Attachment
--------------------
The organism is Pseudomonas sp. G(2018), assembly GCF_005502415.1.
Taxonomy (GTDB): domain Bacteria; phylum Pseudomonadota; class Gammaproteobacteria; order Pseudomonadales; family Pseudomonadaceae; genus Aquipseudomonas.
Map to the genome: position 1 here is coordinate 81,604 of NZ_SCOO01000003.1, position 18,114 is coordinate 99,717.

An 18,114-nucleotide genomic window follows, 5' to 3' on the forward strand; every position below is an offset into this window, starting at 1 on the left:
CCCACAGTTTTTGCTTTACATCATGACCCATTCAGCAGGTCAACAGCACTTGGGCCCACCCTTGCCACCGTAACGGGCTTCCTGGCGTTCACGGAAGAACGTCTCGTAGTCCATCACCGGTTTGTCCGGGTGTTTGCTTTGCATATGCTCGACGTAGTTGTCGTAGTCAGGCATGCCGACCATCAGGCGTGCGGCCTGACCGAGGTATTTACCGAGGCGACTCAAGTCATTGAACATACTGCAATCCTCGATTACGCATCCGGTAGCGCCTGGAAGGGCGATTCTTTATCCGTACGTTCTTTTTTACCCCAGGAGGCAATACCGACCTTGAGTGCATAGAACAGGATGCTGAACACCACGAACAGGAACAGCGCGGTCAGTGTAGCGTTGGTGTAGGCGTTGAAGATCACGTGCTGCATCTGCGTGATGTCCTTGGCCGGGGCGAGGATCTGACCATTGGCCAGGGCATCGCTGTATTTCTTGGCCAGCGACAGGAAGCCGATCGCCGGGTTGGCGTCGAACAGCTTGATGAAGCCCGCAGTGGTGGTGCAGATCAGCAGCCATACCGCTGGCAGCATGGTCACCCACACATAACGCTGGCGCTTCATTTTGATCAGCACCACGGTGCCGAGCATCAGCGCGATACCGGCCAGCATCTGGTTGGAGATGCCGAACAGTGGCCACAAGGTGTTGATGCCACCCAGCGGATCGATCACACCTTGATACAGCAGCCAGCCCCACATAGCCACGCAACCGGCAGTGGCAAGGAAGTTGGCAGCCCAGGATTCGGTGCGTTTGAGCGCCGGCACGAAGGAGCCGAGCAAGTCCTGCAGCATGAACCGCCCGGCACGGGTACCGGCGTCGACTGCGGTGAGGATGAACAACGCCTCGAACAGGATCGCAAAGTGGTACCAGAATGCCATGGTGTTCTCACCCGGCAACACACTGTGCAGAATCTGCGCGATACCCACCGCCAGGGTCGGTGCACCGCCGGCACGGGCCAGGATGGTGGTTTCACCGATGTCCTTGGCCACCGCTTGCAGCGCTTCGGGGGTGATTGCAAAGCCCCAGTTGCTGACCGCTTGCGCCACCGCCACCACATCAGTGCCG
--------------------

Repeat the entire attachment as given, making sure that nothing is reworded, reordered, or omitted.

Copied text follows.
The organism is Pseudomonas sp. G(2018), assembly GCF_005502415.1.
Taxonomy (GTDB): domain Bacteria; phylum Pseudomonadota; class Gammaproteobacteria; order Pseudomonadales; family Pseudomonadaceae; genus Aquipseudomonas.
Map to the genome: position 1 here is coordinate 81,604 of NZ_SCOO01000003.1, position 18,114 is coordinate 99,717.

An 18,114-nucleotide genomic window follows, 5' to 3' on the forward strand; every position below is an offset into this window, starting at 1 on the left:
CCCACAGTTTTTGCTTTACATCATGACCCATTCAGCAGGTCAACAGCACTTGGGCCCACCCTTGCCACCGTAACGGGCTTCCTGGCGTTCACGGAAGAACGTCTCGTAGTCCATCACCGGTTTGTCCGGGTGTTTGCTTTGCATATGCTCGACGTAGTTGTCGTAGTCAGGCATGCCGACCATCAGGCGTGCGGCCTGACCGAGGTATTTACCGAGGCGACTCAAGTCATTGAACATACTGCAATCCTCGATTACGCATCCGGTAGCGCCTGGAAGGGCGATTCTTTATCCGTACGTTCTTTTTTACCCCAGGAGGCAATACCGACCTTGAGTGCATAGAACAGGATGCTGAACACCACGAACAGGAACAGCGCGGTCAGTGTAGCGTTGGTGTAGGCGTTGAAGATCACGTGCTGCATCTGCGTGATGTCCTTGGCCGGGGCGAGGATCTGACCATTGGCCAGGGCATCGCTGTATTTCTTGGCCAGCGACAGGAAGCCGATCGCCGGGTTGGCGTCGAACAGCTTGATGAAGCCCGCAGTGGTGGTGCAGATCAGCAGCCATACCGCTGGCAGCATGGTCACCCACACATAACGCTGGCGCTTCATTTTGATCAGCACCACGGTGCCGAGCATCAGCGCGATACCGGCCAGCATCTGGTTGGAGATGCCGAACAGTGGCCACAAGGTGTTGATGCCACCCAGCGGATCGATCACACCTTGATACAGCAGCCAGCCCCACATAGCCACGCAACCGGCAGTGGCAAGGAAGTTGGCAGCCCAGGATTCGGTGCGTTTGAGCGCCGGCACGAAGGAGCCGAGCAAGTCCTGCAGCATGAACCGCCCGGCACGGGTACCGGCGTCGACTGCGGTGAGGATGAACAACGCCTCGAACAGGATCGCAAAGTGGTACCAGAATGCCATGGTGTTCTCACCCGGCAACACACTGTGCAGAATCTGCGCGATACCCACCGCCAGGGTCGGTGCACCGCCGGCACGGGCCAGGATGGTGGTTTCACCGATGTCCTTGGCCACCGCTTGCAGCGCTTCGGGGGTGATTGCAAAGCCCCAGTTGCTGACCGCTTGCGCCACCGCCACCACATCAGTGCCG